Years later, one elderly local resident recalled the story that Blackbird Farm had delivered milk to Buckingham Palace on a daily basis, ‘until the day that Queen Victoria saw her churn on the same cart as a load of manure’.

By the start of the First World War in 1914, Thomas Noad was the farmer here. The area around Blackbird Farm was still rural, as was much of Kingsbury, even though it was classed as an Urban District for local government purposes, with Mr Noad serving as one of the Councillors.

When foot and mouth disease broke out at Blackbird Farm in 1923, and all of the cows had to be shot, that was the end of it as a working farm. Although the Noad family continued to live in the farmhouse, the rest of the land was sold off for housing.

Houses were soon being built on the farm’s former fields, in new roads like Queens Walk and Birchen Grove, as well as along the improved existing roads.

By 1936, the buildings on the lower yard had been demolished, and replaced by a parade of shops in the half-timbered mock-Tudor style so popular at the time. The old farmhouse itself had been “dressed-up” with applied timber beams, and remained as a picturesque relic of Kingsbury’s rural past, housing tea rooms run by Mrs Elizabeth Noad, while a timber outbuilding at the corner of the farmyard was used as a boot repair shop by Thomas Laney.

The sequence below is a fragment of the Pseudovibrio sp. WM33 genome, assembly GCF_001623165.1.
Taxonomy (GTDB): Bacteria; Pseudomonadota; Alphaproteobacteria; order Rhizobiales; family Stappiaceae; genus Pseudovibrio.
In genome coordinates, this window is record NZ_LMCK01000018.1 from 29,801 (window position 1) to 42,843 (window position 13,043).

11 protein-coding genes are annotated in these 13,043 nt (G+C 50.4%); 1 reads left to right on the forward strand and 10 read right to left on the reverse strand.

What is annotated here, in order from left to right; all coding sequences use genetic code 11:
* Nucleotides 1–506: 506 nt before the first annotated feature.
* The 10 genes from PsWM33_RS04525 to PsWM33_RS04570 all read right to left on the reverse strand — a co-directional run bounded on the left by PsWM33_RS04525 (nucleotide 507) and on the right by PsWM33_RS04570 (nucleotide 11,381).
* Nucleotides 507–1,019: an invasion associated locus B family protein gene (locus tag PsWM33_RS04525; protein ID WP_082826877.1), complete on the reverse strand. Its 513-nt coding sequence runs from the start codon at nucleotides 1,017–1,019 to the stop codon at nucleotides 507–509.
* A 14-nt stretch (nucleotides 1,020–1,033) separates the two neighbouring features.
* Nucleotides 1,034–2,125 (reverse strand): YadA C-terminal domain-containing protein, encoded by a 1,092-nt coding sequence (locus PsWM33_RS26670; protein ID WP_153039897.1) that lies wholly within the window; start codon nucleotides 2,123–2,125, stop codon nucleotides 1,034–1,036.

In the late 1930’s the brewers, Truman Hanbury Buxton, submitted plans to build a public house on the site of Blackbird Farm. The outbreak of war in 1939 meant that the idea was not pursued then, but fresh proposals were put forward in the early 1950’s. The recently formed Wembley History Society was among the objectors wishing to see the farmhouse retained
and reused. It also hoped to carry out some archaeological work at the site, but there is no record of what was found if any such work went ahead. The farmhouse was demolished in 1955, with “The Blackbirds” public house built around 1957.

After the pub closed in 2010, a planning application was submitted to redevelop the site for a block of flats.

Planning permission for the proposed development was given by Brent Council in March 2011, but one of the conditions for this was that there should be a proper archaeological excavation of the part of the Blackbird Farm site which had not been disturbed when the pub was built.


Main source: Brent Council
Further citations and sources



The lower yard at cottages of Blackbird Hill Farm on Old Church Lane, c.1880.